One thing that I really learned during this process of writing my book is that the federal government is designed to have limits. It is only allowed to do what the Constitution says it can, and anything beyond that is a state issue, or a local issue.
If the Constitution doesn’t say a state can’t do something, and it's not reserved to the federal government, it is out of federal jurisdiction.
Where does DC fall under this? And with Trump having deployed the military into the streets of Washington, DC and now the mayor is calling for them to be removed. What does that power structure look like?
Washington D.C. is carved out in the Constitution as the seat of the federal government. In Federalist 43, James Madison makes the argument that even though D.C. isn't a state, it would be allowed to have its own local government. D.C. could decide things as a municipality, rather than having the federal government have complete control. But with the Mayor of DC, Muriel Bowzer, fighting back against President Trump, we see the grey areas of federal vs. local control of the capital playing out. But she clearly says that the federal government’s help is not needed and that the protests are peaceful.
It's interesting to think of the Third Amendment in light of this, because when the founders were writing the Declaration of Independence, King George was sending over defense forces from Britain to keep the peace. Obviously there were no hotels or AirBB, so they would just force their way into people's homes and stay there without their permission- eat their food, and sleep in their beds. That was the impetus behind the idea of preventing the federal army from being able to quarter in someone's home. Right now, the federal government is not exactly forcing their way into individual people's homes, but they are occupying hotels, which are private businesses in the city of D.C. So again, it is a power struggle between the municipal government and the federal government.
It is also interesting to think about how the call of more help seems arbitrary, and anecdotal. You think of Megan Mccain's tweet about New York when she wasn't even there, or about news coverage of LA. I mean I’m in LA and I look out my window and I see a tank sitting in the middle of the street, even though it mostly feels normal here. What qualifies justification for calling in extra military service?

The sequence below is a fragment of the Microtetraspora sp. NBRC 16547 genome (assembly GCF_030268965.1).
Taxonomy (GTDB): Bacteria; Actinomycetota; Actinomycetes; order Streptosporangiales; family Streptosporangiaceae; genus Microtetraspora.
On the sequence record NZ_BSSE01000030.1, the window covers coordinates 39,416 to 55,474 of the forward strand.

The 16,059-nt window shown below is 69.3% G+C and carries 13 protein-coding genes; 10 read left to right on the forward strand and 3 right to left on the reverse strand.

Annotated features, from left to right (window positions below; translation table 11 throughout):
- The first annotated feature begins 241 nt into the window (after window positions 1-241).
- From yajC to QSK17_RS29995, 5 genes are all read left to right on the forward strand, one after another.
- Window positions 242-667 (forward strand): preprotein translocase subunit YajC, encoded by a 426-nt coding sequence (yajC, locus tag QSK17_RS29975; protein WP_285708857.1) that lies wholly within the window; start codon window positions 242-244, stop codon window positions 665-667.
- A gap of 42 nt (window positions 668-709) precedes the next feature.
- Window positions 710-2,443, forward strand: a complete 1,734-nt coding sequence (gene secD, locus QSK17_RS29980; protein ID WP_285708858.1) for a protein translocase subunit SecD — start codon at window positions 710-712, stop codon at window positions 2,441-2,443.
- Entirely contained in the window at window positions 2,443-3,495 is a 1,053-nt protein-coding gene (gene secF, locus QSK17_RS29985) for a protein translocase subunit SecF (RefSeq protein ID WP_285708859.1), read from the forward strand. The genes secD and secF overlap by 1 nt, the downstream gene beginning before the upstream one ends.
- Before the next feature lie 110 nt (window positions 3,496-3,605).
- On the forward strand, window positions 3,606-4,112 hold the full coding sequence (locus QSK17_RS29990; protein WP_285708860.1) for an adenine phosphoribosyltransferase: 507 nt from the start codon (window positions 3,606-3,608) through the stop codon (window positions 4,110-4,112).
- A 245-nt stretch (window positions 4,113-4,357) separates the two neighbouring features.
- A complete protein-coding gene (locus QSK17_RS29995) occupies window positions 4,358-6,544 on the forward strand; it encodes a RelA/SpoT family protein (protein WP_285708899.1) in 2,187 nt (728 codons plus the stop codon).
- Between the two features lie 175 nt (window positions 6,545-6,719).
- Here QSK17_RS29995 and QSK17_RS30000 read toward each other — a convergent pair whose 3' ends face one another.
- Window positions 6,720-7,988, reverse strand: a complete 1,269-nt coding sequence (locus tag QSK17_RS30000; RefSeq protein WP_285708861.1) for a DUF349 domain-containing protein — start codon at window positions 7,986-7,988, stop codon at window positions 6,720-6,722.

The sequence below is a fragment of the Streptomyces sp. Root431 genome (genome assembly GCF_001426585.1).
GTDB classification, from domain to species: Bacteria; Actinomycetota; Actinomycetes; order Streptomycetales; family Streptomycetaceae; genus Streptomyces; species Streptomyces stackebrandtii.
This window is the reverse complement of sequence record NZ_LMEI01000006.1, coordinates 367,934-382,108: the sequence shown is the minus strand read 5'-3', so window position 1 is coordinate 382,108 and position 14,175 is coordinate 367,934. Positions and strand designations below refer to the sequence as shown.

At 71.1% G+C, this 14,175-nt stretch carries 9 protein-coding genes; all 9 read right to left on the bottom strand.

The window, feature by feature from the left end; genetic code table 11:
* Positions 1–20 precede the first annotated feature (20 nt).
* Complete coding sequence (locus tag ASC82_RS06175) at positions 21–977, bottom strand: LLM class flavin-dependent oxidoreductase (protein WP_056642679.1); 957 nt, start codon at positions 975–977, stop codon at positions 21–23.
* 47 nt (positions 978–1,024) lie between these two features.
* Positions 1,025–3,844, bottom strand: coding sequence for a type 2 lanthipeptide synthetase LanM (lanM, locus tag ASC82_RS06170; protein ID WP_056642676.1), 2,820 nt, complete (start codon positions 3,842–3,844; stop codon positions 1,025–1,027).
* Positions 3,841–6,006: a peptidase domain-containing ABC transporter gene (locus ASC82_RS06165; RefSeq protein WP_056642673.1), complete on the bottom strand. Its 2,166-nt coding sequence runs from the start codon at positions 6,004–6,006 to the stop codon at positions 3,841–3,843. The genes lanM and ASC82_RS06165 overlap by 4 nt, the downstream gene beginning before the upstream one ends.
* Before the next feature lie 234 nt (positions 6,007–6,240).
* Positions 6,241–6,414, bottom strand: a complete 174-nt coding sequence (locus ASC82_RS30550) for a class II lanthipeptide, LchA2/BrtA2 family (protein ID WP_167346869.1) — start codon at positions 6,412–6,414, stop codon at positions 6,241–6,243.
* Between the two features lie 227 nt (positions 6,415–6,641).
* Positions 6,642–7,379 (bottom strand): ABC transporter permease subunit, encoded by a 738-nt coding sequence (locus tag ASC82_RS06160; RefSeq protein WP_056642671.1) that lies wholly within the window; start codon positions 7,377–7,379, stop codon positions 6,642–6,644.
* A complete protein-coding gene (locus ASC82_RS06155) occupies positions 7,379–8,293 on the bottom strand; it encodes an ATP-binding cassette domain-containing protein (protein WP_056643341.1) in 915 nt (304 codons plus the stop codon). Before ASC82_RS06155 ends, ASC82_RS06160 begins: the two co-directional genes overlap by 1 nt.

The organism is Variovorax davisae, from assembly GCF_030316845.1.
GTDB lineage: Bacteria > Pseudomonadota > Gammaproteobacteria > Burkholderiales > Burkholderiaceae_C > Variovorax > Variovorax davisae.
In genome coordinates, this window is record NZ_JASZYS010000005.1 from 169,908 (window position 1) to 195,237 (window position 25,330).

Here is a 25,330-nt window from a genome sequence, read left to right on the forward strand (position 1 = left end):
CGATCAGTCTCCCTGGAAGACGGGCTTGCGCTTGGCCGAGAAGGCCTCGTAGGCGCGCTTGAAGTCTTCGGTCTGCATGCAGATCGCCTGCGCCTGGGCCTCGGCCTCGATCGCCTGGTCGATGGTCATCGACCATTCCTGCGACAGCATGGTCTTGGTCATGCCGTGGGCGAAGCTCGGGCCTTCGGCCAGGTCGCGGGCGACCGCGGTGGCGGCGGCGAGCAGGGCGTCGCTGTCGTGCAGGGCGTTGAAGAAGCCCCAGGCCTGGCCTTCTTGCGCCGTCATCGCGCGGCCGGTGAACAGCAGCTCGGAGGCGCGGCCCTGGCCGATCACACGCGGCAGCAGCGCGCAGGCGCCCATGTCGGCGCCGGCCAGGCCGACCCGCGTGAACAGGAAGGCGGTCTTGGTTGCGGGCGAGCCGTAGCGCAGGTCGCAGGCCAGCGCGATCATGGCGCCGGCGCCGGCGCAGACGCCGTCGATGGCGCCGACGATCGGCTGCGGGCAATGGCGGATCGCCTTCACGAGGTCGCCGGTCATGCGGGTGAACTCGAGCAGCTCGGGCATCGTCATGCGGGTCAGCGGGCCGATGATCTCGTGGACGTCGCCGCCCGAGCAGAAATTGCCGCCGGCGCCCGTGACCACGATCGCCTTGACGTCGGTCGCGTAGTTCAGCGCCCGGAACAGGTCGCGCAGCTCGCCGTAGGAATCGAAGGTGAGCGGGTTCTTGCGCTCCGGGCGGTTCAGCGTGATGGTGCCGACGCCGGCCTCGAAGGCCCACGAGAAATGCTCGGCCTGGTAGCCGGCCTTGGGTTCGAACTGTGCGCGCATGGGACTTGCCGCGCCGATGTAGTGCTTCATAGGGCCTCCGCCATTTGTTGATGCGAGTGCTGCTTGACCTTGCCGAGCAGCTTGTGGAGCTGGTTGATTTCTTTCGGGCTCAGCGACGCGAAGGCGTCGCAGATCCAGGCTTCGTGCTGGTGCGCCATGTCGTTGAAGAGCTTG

This goes back to what I mentioned at the top, where cities can request help from states, and states can request help from the federal government. But again, the president can’t randomly insert himself in the affairs of a self-governing city if there isn’t a problem. His powers are dictated by the Constitution, and also by the laws Congress passes. This goes back to the whole idea that Congress is really the driver of our government. The president can only enforce the federal laws that Congress passes.
However, Congress is so broken. It is heavily partisan due to gerrymandering and campaign finance loopholes. Little is getting done. In response, you have presidents trying to legislate through executive orders, or you have the Supreme Court using opinions to strike down laws, which is actually not in the Constitution by the way.
So is the way to understand the general split in power between Congress and the president as the drafter or laws and the enforcer of laws?
I think we have to start thinking of the presidency as the top law enforcement job in the country, because that is what the role is.
It is a law enforcement job. It doesn't make laws, but it enforces them. And with enforcement comes the power to oversee the enforcers. Everyone from generals all the way down through the police in many regards.
But the thing is, Congress has slowly delegated to the executive branch. A lot of this started in the 70s, and you are seeing the fruits of that pay off now. For example, The War Powers Act allows the president to act without advanced congressional approval, as long as the President informs the Speaker of the House and the head of the Senate within 48 hours. It gives the President leeway to act alone, as long as it is in the “national interest.”
This didn't start under Trump. It goes back a long time by Congress just outsourcing its power to more and more of the executive branch. A lot of it was done, based on the good faith of the person at the top. When we don't have someone who's acting in good faith, suddenly we have to reckon with the fact that maybe we shouldn't have given them all that power in the first place, and we have the power to change that in November.